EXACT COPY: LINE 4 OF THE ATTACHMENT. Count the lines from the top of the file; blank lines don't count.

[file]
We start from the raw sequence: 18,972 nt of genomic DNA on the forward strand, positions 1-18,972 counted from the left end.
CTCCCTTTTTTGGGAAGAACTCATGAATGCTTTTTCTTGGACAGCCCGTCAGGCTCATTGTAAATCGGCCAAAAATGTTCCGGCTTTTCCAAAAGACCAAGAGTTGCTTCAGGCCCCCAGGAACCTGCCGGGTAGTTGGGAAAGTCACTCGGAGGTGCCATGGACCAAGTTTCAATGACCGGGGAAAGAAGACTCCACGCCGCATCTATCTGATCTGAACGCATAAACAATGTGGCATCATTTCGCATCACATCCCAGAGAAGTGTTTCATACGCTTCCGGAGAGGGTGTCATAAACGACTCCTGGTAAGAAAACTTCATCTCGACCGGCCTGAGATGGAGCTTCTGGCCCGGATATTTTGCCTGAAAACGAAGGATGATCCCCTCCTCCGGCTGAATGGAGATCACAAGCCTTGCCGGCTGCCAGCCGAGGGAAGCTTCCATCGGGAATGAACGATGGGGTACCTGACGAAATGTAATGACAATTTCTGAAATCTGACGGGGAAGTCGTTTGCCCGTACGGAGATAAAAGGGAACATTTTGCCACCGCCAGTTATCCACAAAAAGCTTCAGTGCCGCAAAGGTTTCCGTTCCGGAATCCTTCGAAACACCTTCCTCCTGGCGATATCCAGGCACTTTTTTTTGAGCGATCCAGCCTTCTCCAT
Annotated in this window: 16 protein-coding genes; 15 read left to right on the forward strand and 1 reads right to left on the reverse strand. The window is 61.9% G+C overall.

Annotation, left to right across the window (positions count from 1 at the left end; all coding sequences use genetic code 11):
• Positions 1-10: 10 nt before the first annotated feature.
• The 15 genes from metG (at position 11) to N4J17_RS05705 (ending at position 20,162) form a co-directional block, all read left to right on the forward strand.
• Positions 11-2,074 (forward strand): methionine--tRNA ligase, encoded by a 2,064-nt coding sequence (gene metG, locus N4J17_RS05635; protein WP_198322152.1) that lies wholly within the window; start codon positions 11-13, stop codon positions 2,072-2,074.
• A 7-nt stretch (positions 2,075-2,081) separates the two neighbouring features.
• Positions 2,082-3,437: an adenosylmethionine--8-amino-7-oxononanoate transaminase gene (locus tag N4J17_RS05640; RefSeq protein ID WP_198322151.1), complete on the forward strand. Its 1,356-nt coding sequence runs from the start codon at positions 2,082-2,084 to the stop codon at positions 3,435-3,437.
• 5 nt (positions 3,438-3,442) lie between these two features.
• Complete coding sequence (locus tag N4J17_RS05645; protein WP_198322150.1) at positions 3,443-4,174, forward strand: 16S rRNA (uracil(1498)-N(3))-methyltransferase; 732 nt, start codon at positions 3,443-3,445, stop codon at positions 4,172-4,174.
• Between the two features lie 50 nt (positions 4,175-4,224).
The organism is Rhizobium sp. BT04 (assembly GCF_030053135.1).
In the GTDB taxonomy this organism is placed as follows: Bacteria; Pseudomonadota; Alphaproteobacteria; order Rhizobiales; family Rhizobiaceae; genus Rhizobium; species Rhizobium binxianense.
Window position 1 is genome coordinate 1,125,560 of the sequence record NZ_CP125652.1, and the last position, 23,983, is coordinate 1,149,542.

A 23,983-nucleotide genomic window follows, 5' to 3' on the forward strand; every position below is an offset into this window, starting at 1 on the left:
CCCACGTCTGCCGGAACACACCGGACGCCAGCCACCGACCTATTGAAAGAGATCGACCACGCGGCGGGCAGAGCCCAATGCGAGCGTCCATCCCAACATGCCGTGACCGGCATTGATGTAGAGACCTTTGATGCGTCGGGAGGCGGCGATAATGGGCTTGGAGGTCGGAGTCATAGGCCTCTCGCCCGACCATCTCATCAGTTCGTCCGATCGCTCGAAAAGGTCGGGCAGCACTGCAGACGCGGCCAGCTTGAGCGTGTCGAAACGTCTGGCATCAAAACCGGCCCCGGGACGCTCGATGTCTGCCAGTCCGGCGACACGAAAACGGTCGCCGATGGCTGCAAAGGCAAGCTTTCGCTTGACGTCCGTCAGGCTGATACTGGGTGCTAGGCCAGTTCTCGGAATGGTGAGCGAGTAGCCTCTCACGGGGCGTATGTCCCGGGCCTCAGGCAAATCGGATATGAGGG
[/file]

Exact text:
Annotation, left to right across the window (positions count from 1 at the left end; all coding sequences use genetic code 11):